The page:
Everything Pablo Ablanedo does sounds Big.
And Ablanedo makes the achievement of the epic appear effortless. His songs have a persona that present themselves as music of a noble grandeur, of music that attains great heights with a graceful ease and a fluid motion. As such, his newest recording, ReContraDoble, elicits thrilling shifts in anticipation, encapsulating the expansive in a way that exposes the beauty residing in the tiny details.
Ablanedo has discovered the perfect mix of Jazz and Argentinean musics. Similarities can be drawn between the music of Ablanedo and that of fellow Argentinean jazz musician Guillermo Klein, in that the music of both artists is undeniably Jazz while also reflecting a definitive Argentinean influence, but which result in a mix that seems created of a singular identity. They both own a recognizable sound that doesn’t comport itself as a fusion of different music influences, instead possessing the quality of unique expressions of a creative voice.
This is likely the contributing factor to why Ablanedo so ably imbues his music with an epic nature. He’s moved past the tinkering stage. And because his focus isn’t occupied with the task of finding the just-right recipe, he can instead concentrate on getting the flavor of the components to reach full bloom. His music possesses a fullness, the like of which the best stories are told.
Your album personnel: Pablo Ablanedo (piano), Fernando Brandao (flute, alto & bass flutes), Phil Grenadier (trumpet), Daniel Ian Smith (tenor & soprano sax, laughter), Kelly Roberge (tenor sax, clarinet), Eric Hofbauer (guitar), Fernando Huergo (bass), Franco Pinna (drums), Bertram Lehmann (percussion), and guests: Greg Hopkins (trumpet) and Katie Viqueira (voice).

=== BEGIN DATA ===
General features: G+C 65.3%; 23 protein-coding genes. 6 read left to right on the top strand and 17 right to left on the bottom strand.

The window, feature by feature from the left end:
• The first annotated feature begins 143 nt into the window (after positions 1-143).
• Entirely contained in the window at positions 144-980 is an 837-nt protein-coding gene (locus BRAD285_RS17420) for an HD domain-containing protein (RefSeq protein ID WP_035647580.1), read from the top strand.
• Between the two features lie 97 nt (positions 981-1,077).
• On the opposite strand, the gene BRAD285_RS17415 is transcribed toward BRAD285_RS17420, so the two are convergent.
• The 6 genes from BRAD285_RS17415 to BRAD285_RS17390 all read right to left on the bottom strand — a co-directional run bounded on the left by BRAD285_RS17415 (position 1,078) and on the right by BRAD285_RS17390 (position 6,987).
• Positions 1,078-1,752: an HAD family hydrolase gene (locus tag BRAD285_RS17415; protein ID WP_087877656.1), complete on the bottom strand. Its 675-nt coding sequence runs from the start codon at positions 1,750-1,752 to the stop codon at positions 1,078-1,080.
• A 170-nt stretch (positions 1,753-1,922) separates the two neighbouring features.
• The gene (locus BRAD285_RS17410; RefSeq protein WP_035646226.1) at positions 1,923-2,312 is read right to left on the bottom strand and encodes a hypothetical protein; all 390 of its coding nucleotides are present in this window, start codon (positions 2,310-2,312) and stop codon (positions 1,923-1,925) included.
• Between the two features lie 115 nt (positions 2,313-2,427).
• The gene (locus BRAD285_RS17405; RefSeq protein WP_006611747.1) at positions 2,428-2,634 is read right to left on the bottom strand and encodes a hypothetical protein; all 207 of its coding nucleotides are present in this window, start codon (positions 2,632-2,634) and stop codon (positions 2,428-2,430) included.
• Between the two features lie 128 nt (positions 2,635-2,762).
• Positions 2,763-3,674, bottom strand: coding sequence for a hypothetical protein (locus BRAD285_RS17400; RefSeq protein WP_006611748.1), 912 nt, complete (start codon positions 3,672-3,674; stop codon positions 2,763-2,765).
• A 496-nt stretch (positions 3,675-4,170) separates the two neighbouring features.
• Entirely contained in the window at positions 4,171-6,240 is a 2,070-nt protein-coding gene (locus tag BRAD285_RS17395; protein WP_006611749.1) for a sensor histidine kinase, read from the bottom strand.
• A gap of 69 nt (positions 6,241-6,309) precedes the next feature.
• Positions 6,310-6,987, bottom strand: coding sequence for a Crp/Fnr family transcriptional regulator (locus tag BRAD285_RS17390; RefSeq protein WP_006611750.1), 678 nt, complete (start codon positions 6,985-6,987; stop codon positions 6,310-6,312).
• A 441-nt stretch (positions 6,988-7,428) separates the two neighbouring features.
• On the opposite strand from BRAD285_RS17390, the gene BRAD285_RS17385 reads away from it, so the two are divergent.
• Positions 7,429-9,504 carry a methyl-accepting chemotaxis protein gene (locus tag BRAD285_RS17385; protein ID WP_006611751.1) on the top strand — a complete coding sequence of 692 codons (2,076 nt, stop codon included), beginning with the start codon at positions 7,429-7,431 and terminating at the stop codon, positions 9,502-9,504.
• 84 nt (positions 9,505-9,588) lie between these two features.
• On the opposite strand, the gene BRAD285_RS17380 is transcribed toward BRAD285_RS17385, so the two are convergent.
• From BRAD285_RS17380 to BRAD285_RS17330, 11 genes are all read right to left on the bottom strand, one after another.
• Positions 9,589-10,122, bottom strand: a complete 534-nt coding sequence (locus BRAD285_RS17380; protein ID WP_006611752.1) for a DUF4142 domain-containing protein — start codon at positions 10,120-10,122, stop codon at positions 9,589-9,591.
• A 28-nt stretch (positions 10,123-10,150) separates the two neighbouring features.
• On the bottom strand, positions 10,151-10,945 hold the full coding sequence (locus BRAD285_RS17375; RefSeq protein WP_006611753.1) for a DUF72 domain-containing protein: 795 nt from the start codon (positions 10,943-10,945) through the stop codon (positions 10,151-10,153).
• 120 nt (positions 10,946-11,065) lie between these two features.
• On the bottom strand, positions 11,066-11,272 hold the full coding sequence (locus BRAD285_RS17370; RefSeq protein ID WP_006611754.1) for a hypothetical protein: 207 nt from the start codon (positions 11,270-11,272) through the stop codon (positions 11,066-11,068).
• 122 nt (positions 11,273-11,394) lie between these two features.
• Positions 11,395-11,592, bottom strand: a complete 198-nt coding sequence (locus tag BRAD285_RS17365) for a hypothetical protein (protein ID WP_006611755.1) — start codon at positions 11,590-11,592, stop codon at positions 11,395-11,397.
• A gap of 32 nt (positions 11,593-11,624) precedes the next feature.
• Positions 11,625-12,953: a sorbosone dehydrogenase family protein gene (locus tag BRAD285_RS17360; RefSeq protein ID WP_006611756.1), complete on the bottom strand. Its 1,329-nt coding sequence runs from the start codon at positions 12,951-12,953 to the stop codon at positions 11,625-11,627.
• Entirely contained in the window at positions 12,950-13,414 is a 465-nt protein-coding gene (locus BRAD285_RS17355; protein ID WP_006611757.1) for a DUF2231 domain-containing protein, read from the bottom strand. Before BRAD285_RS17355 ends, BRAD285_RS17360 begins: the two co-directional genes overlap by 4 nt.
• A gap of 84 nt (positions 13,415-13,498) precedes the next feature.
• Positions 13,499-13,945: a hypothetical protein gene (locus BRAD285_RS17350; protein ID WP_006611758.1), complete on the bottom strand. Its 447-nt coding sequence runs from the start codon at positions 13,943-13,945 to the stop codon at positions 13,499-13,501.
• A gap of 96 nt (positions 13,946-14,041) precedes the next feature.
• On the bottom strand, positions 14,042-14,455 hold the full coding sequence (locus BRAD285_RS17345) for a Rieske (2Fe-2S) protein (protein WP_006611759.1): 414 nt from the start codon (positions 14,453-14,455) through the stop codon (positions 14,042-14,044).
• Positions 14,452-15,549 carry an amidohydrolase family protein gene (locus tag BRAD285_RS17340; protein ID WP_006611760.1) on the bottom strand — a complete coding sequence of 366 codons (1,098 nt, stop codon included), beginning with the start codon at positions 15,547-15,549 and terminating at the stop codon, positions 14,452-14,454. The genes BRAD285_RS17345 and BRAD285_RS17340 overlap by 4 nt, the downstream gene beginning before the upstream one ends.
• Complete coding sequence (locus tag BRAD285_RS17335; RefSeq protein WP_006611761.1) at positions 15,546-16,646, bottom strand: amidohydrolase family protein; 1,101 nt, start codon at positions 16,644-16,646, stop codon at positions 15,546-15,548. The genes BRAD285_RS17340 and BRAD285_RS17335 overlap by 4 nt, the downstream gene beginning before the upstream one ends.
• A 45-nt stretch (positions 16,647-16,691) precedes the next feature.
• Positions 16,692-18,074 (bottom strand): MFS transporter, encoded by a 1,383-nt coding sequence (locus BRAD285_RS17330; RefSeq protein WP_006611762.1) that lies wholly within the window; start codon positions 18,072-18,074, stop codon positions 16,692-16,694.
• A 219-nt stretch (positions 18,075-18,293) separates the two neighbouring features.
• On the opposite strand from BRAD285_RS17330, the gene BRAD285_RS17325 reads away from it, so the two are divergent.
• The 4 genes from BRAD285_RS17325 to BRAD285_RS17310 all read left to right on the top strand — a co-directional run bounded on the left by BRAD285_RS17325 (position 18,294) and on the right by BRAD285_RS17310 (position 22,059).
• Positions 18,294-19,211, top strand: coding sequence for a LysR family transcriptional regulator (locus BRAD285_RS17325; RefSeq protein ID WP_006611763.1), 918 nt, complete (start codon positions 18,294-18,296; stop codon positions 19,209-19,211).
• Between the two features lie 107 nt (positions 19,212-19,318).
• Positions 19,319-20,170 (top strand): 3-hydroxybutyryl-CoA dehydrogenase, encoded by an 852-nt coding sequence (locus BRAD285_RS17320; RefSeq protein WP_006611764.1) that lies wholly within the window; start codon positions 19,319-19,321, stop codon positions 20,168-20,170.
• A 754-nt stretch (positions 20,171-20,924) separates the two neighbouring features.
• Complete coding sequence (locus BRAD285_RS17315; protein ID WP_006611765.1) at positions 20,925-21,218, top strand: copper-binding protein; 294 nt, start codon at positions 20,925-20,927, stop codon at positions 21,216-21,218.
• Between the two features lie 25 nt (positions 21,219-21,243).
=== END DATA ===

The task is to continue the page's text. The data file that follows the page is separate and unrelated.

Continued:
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“Miranda al Cielo” tells the story of this album in the opening chapter. The song twitters with life, grown from the seed of a repeated phrase that has an infectious bounce and trails off in celebratory tones. Ablanedo’s octet(o) obsess over this phrase. They restate it. They reform it. They build up from it. They launch off from it and fly up and away. And, like a beacon calling out to them, eventually they return home to it. And during the course of those actions, the ensemble forges a construct of epic storytelling that brings a near dizzying response when contemplating that they’ve done this all within the span of one solitary song.
Ablanedo’s octet(o) takes this route throughout the course of this album.
For instance, second track “Silence” drifts close to the earth with the burgeoning sonority of Hofbauer’s guitar, but gradually accumulates mass as the trumpet and saxes of Grenadier, Smith, and Roberge are absorbed into the mix. And, as in the opening track, and as so often occurs throughout this excellent album, the ensemble returns to its original state.
Even a short tune like title-track “ReContraDoble,” which features the ridiculously lyrical bass playing of Fernando Huergo, the Octet(o) bring a sense of Big to the stage with notes that only sound self-contained. And then there’s the rendition of the Beatles’ “Norwegian Wood,” that adopts a cheerful vibe for a composition that leans more toward the melancholy. Fernando Brandao’s flute paints bright tones against the backdrop of Pinna’s hyperactive drumming. Also notable is “Departido,” in which Ablanedo’s somber piano lines, though relegated primarily to the background, add a lovely tinge of sadness to an otherwise upbeat tune.
Just a wonderful album. It was released in December of 2012, which was after the cutoff for my Best of 2012 list. December 2012 releases receive consideration for the Best of 2013 list. Ablanedo’s Octet(o) have made a strong argument for ReContraDoble to be included on that list.
Released on the Creative Nation Music label.
Jazz from the Boston scene.
Here’s a Tumblr page dedicated to the album. I haven’t explored it much, but it looks pretty neat.
You can stream the entire album, and purchase it if you so choose, at the artist’s bandcamp page.
Also, ever since I started the Safety Net review series, I’ve had Ablanedo’s 2002 release Alegria on my list for a write-up, but seeing as all of my lists are threatening to drown me, I’ll instead just drop a note in here about it. The line-up is different, but just as crazy talented with all-stars like this one. I couldn’t find any music from the album to stream, which is unfortunate, because if I was able to stream the title-track “Alegria,” I’m positive every single one of you would buy that album. You should do that, anyways, because it’s an excellent release.